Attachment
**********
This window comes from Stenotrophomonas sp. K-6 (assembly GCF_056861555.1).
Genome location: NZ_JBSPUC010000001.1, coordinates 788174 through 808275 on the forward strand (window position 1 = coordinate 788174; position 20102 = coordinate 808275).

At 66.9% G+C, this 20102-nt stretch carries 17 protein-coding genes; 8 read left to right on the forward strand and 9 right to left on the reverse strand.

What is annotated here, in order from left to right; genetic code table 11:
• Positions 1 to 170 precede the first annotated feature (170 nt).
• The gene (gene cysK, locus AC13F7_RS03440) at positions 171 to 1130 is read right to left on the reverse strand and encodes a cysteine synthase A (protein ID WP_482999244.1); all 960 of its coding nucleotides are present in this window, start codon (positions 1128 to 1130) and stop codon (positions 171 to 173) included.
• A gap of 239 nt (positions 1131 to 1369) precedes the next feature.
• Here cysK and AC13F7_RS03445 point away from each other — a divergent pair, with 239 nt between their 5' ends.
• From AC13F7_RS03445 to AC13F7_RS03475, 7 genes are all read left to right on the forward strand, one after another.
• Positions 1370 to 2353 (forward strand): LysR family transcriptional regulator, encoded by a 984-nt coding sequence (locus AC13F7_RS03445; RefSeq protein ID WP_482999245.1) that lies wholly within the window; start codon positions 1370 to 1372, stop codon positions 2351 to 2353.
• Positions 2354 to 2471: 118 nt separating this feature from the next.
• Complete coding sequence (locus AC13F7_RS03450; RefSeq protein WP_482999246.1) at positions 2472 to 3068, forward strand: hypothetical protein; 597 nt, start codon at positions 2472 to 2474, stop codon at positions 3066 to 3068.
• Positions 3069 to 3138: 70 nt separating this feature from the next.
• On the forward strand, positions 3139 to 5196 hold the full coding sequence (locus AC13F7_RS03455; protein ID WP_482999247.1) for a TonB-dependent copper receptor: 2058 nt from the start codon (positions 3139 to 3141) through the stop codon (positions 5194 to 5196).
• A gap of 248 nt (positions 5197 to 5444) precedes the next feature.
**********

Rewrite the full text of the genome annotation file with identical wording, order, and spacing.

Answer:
This window comes from Stenotrophomonas sp. K-6 (assembly GCF_056861555.1).
Genome location: NZ_JBSPUC010000001.1, coordinates 788174 through 808275 on the forward strand (window position 1 = coordinate 788174; position 20102 = coordinate 808275).

At 66.9% G+C, this 20102-nt stretch carries 17 protein-coding genes; 8 read left to right on the forward strand and 9 right to left on the reverse strand.

What is annotated here, in order from left to right; genetic code table 11:
• Positions 1 to 170 precede the first annotated feature (170 nt).
• The gene (gene cysK, locus AC13F7_RS03440) at positions 171 to 1130 is read right to left on the reverse strand and encodes a cysteine synthase A (protein ID WP_482999244.1); all 960 of its coding nucleotides are present in this window, start codon (positions 1128 to 1130) and stop codon (positions 171 to 173) included.
• A gap of 239 nt (positions 1131 to 1369) precedes the next feature.
• Here cysK and AC13F7_RS03445 point away from each other — a divergent pair, with 239 nt between their 5' ends.
• From AC13F7_RS03445 to AC13F7_RS03475, 7 genes are all read left to right on the forward strand, one after another.
• Positions 1370 to 2353 (forward strand): LysR family transcriptional regulator, encoded by a 984-nt coding sequence (locus AC13F7_RS03445; RefSeq protein ID WP_482999245.1) that lies wholly within the window; start codon positions 1370 to 1372, stop codon positions 2351 to 2353.
• Positions 2354 to 2471: 118 nt separating this feature from the next.
• Complete coding sequence (locus AC13F7_RS03450; RefSeq protein WP_482999246.1) at positions 2472 to 3068, forward strand: hypothetical protein; 597 nt, start codon at positions 2472 to 2474, stop codon at positions 3066 to 3068.
• Positions 3069 to 3138: 70 nt separating this feature from the next.
• On the forward strand, positions 3139 to 5196 hold the full coding sequence (locus AC13F7_RS03455; protein ID WP_482999247.1) for a TonB-dependent copper receptor: 2058 nt from the start codon (positions 3139 to 3141) through the stop codon (positions 5194 to 5196).
• A gap of 248 nt (positions 5197 to 5444) precedes the next feature.